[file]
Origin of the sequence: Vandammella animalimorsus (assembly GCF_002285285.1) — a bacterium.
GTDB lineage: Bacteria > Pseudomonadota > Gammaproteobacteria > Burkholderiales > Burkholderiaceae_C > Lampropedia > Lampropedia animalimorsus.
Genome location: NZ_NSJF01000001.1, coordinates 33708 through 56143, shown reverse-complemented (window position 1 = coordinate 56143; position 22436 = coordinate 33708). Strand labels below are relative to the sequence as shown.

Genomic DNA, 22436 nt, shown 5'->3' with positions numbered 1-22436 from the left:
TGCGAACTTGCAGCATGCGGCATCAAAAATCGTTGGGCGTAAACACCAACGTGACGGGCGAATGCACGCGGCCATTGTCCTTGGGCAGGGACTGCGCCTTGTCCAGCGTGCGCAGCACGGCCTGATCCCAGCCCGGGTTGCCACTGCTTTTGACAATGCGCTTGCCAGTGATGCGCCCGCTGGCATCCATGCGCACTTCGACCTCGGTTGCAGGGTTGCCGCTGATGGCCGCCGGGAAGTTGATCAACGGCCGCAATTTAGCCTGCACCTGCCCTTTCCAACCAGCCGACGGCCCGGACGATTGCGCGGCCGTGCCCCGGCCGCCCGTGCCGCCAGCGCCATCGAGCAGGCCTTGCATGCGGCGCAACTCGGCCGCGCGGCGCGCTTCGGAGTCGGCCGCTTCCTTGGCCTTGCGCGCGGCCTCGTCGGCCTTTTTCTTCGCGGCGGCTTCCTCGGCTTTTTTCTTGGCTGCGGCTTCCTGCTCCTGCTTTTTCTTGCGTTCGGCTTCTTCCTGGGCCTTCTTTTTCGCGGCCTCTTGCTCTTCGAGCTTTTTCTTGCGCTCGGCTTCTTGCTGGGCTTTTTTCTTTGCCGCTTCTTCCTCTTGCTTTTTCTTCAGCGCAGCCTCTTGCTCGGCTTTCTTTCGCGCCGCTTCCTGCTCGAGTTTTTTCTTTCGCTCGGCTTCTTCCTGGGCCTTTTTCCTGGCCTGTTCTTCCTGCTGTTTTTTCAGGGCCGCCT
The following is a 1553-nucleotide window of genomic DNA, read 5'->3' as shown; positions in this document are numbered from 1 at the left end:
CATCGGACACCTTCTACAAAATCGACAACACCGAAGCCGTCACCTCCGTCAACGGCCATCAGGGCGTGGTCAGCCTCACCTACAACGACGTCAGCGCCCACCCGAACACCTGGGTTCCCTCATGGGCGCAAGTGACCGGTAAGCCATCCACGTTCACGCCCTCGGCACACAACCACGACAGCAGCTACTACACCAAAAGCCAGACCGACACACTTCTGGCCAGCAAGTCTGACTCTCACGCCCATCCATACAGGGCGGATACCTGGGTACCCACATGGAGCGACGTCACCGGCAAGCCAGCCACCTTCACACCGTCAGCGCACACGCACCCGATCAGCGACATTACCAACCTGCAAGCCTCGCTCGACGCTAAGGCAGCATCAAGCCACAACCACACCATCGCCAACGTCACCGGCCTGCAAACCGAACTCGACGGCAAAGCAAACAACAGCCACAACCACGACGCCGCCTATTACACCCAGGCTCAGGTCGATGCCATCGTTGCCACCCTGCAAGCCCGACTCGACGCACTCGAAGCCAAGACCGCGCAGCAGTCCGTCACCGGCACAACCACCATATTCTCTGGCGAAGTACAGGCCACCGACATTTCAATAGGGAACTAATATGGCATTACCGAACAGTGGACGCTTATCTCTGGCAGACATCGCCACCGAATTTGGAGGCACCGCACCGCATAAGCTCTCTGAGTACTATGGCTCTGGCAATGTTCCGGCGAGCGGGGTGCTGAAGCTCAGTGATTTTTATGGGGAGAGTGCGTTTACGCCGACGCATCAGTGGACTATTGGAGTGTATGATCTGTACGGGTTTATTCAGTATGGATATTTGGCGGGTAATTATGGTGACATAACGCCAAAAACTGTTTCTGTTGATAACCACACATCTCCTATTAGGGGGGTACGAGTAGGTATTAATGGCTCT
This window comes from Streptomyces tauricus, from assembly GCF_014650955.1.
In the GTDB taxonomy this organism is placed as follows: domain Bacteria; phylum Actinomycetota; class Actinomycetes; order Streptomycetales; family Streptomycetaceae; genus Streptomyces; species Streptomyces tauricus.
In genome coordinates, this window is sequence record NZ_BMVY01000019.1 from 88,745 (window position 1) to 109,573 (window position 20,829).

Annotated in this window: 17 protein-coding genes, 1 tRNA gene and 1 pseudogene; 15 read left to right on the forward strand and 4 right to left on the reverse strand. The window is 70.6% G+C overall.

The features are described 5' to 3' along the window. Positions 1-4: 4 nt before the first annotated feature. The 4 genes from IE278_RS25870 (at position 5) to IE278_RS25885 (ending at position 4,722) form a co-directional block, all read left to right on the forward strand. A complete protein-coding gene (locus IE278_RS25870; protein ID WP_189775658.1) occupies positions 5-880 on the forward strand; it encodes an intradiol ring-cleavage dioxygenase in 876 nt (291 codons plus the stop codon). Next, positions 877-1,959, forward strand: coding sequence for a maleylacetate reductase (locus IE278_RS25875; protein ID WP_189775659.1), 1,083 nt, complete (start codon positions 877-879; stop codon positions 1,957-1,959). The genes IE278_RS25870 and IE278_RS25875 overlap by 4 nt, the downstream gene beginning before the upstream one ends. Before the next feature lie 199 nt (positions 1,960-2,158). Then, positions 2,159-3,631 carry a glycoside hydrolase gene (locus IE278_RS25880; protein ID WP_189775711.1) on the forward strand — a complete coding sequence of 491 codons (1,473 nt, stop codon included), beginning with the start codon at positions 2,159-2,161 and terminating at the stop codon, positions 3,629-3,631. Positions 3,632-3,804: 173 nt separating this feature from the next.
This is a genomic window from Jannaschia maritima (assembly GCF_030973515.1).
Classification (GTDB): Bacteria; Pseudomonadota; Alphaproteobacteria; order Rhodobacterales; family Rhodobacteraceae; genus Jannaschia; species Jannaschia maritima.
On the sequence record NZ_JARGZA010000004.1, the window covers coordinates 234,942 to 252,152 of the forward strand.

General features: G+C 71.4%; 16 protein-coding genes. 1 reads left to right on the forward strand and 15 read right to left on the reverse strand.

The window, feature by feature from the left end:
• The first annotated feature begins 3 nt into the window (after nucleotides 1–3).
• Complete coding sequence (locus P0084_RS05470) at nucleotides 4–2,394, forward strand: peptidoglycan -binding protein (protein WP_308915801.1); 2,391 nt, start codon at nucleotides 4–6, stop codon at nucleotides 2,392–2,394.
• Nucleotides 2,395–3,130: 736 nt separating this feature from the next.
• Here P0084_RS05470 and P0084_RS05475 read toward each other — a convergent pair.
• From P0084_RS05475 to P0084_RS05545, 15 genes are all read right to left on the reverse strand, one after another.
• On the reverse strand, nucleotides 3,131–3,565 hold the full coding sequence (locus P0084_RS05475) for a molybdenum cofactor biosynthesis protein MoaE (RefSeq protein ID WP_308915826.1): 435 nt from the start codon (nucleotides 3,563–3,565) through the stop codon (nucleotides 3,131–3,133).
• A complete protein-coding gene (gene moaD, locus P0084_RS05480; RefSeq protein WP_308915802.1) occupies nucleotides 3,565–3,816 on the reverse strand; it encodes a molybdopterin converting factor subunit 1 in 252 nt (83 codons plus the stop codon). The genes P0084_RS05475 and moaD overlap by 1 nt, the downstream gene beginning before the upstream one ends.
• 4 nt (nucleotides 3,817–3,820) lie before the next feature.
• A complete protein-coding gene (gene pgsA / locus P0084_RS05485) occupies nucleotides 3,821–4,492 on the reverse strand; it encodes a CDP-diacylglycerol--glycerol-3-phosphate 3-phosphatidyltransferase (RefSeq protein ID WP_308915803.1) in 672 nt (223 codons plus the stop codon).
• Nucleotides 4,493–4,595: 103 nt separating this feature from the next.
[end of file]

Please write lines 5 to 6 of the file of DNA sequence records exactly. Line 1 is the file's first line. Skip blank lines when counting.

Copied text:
TGCGAACTTGCAGCATGCGGCATCAAAAATCGTTGGGCGTAAACACCAACGTGACGGGCGAATGCACGCGGCCATTGTCCTTGGGCAGGGACTGCGCCTTGTCCAGCGTGCGCAGCACGGCCTGATCCCAGCCCGGGTTGCCACTGCTTTTGACAATGCGCTTGCCAGTGATGCGCCCGCTGGCATCCATGCGCACTTCGACCTCGGTTGCAGGGTTGCCGCTGATGGCCGCCGGGAAGTTGATCAACGGCCGCAATTTAGCCTGCACCTGCCCTTTCCAACCAGCCGACGGCCCGGACGATTGCGCGGCCGTGCCCCGGCCGCCCGTGCCGCCAGCGCCATCGAGCAGGCCTTGCATGCGGCGCAACTCGGCCGCGCGGCGCGCTTCGGAGTCGGCCGCTTCCTTGGCCTTGCGCGCGGCCTCGTCGGCCTTTTTCTTCGCGGCGGCTTCCTCGGCTTTTTTCTTGGCTGCGGCTTCCTGCTCCTGCTTTTTCTTGCGTTCGGCTTCTTCCTGGGCCTTCTTTTTCGCGGCCTCTTGCTCTTCGAGCTTTTTCTTGCGCTCGGCTTCTTGCTGGGCTTTTTTCTTTGCCGCTTCTTCCTCTTGCTTTTTCTTCAGCGCAGCCTCTTGCTCGGCTTTCTTTCGCGCCGCTTCCTGCTCGAGTTTTTTCTTTCGCTCGGCTTCTTCCTGGGCCTTTTTCCTGGCCTGTTCTTCCTGCTGTTTTTTCAGGGCCGCCT
The following is a 1553-nucleotide window of genomic DNA, read 5'->3' as shown; positions in this document are numbered from 1 at the left end: